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Enjoy swimming and snorkelling in the Abel Tasman National Park. It is renowned for its golden sand beaches, intimate coves, and excellent summer weather.

Place overview


  • Boating
  • Diving and snorkelling
  • Kayaking and canoeing
  • Swimming

In this section

Find things to do Tonga Island Marine Reserve

    Guided activities

    Diving and snorkelling

    The best snorkelling is among the rocks between Tonga Quarry and Foul Point. Scuba diving is most rewarding on the reefs around Tonga Island or in the north of the reserve.

    Kayaking and canoeing

    Kayaking, rock-pooling and picnicking around the golden sandy coves at Tonga Island Marine Reserve is an idyllic way to spend a day.

    About this place

    Nature and conservation

    Visitors can easily combine land and sea adventures in their holiday. There is also a New Zealand fur seal colony on Tonga Island. Keep your distance as human encounters may disturb seals natural habitat.

    Kayakers will often see little blue penguins along this coast and may occasionally be rewarded with an encounter with a pod of dolphins. 

    Monitoring: how marine reserve status has helped sea life

    Significant increases in the abundance and size of marine species in Tasman Bay marine reserves confirm their conservation benefits. Research shows that 20 years after the Tonga Island Marine Reserve was created, there are more than seven times as many crayfish and 40 times as many blue cod over 30 cm. Tonga Island Marine Reserve report  (PDF, 1,750K)

    View a factsheet on shags living in Abel Tasman National Park: A shag count in Abel Tasman National Park (PDF, 11,830K)

    Getting there

    Transport services

    The Abel Tasman coast is well served by bus, boat and kayaking companies. Find out how to book.

    Travelling by private boat

    The nearest boat ramp is at Totaranui, 5 km north of Awaroa Head. There are others at Tarakohe near Takaka, and at Kaiteriteri and Marahau in the south.

    Water users should be wary of unmarked reefs and tidal changes. Sea conditions are often calm in winter but stiff sea breezes occur daily in summer and there is little shelter to be found along rocky sections of the coastline during storms.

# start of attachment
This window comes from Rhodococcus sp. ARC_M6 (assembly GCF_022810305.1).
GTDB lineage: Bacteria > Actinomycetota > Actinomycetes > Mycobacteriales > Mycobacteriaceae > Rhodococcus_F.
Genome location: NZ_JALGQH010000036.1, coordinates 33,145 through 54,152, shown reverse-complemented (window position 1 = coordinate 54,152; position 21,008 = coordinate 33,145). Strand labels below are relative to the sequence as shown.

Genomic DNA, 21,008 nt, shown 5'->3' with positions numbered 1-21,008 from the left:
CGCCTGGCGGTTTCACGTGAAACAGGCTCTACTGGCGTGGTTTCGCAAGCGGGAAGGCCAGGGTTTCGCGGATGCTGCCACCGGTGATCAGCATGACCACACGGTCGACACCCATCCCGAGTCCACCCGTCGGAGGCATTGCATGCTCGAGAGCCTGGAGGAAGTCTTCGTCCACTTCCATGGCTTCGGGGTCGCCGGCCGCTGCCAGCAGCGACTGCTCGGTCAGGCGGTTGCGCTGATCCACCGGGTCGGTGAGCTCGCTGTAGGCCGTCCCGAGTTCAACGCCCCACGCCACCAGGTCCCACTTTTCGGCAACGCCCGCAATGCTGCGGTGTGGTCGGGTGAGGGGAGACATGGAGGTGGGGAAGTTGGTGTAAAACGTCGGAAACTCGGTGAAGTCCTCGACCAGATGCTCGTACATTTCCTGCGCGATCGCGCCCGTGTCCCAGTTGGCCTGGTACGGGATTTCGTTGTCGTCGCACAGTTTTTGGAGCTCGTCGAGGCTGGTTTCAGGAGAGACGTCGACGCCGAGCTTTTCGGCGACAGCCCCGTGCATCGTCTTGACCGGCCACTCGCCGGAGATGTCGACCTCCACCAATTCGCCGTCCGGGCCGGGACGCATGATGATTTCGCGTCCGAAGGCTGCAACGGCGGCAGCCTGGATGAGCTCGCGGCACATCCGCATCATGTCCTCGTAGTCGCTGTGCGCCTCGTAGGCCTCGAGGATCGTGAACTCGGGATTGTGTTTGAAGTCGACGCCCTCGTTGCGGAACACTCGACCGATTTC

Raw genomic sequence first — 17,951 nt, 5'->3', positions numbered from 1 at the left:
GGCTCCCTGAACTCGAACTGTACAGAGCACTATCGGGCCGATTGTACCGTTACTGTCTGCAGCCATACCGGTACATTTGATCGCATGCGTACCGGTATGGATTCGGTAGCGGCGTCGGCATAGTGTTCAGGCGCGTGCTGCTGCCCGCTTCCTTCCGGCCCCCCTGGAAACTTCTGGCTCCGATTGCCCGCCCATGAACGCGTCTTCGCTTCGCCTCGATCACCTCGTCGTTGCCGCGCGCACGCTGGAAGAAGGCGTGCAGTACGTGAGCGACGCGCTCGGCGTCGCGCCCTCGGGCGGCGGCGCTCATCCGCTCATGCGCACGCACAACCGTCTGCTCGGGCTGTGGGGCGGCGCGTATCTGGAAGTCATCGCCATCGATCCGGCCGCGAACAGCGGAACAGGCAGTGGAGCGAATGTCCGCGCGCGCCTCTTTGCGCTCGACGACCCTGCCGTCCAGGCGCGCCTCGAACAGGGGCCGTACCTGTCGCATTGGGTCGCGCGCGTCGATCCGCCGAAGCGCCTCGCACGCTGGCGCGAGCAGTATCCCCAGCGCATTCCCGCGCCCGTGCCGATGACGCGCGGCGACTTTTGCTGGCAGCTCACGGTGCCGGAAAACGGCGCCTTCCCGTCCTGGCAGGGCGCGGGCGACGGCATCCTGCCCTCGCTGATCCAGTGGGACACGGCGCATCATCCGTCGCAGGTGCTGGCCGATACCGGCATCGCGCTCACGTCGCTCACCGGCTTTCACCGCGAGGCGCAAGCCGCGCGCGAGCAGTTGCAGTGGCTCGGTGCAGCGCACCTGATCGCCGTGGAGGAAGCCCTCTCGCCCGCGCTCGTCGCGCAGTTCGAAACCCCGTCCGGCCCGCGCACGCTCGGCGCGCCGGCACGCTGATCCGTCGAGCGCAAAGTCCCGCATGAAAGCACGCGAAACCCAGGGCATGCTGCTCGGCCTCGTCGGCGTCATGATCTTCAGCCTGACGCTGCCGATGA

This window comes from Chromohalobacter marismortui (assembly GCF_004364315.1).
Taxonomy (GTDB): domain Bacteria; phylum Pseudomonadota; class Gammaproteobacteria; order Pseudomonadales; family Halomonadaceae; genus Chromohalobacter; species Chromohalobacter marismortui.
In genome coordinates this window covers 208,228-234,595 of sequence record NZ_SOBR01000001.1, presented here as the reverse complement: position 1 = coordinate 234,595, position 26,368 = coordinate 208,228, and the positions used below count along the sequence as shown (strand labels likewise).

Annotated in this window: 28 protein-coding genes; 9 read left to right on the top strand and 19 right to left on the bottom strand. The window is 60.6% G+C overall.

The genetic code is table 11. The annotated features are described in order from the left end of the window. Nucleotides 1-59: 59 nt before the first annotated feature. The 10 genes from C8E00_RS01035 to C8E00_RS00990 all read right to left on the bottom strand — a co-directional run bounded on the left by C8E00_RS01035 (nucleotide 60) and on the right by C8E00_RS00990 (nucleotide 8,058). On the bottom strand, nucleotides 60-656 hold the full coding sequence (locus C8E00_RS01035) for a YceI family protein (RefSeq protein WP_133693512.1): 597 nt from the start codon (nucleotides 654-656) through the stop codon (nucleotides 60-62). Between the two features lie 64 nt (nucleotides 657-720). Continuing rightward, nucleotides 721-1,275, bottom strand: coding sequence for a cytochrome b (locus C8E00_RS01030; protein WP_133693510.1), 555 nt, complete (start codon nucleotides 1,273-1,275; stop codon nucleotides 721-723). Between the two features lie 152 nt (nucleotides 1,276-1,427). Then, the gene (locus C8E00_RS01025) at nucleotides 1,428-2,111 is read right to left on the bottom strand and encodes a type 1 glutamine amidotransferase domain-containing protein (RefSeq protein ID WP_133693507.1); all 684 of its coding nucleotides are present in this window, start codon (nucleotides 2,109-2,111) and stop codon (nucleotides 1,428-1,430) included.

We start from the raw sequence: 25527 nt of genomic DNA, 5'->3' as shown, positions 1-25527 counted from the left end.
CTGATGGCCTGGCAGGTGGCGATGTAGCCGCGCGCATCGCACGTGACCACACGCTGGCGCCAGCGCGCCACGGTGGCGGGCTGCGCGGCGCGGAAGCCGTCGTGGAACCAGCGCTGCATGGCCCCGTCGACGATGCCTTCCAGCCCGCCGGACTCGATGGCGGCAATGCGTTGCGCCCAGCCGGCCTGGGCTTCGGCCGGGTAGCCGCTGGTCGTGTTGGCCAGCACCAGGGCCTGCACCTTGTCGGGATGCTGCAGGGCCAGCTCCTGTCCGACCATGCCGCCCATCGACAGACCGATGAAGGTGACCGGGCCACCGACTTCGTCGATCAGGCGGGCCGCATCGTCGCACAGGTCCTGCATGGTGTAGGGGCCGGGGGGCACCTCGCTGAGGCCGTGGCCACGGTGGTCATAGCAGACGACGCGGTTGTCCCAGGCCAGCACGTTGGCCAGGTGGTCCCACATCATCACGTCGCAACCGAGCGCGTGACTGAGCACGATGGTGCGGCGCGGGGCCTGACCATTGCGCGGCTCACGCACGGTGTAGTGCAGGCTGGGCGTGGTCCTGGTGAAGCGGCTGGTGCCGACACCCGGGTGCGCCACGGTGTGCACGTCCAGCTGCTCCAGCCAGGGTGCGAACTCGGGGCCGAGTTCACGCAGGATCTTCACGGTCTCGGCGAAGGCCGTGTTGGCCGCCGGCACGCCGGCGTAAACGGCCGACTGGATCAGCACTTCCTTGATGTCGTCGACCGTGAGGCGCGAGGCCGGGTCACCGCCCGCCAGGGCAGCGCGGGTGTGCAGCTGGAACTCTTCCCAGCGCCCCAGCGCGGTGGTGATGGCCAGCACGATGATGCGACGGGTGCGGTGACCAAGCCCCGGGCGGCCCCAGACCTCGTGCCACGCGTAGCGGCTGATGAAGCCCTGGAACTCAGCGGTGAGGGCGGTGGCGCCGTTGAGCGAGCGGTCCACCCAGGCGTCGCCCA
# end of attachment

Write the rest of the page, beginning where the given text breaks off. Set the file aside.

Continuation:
If this visit is part of your Great Walks experience, see Abel Tasman Coast Track for a map. 

    Before setting out, check the tide tables because it is only safe to cross Awaroa Inlet within one hour 30 minutes before low tide and two hours after. 

    From Awaroa Hut, head east to the mouth of Venture Creek and climb up to Tonga Saddle. From here there is an easy descent to Onetahuti Beach - your first contact with the marine reserve. Tonga Island lies directly offshore from here.

    Know before you go

    • Before you board the boat or start the Abel Tasman track check for pests, such as mice, rats, non-native ants and weeds.
    • Keep distance from seals (at least 20 m). Seals can move fast and can bite
    • No fishing or shellfish gathering from either boat or shore.


    Nelson Visitor Centre
    Phone:   +64 3 546 9339
    Address:   Millers Acre/Taha o te Awa
    79 Trafalgar Street
    Nelson 7010
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    Motueka Office
    Phone:   +64 3 528 1810
    Address:   Cnr King Edward & High Streets
    Motueka 7120
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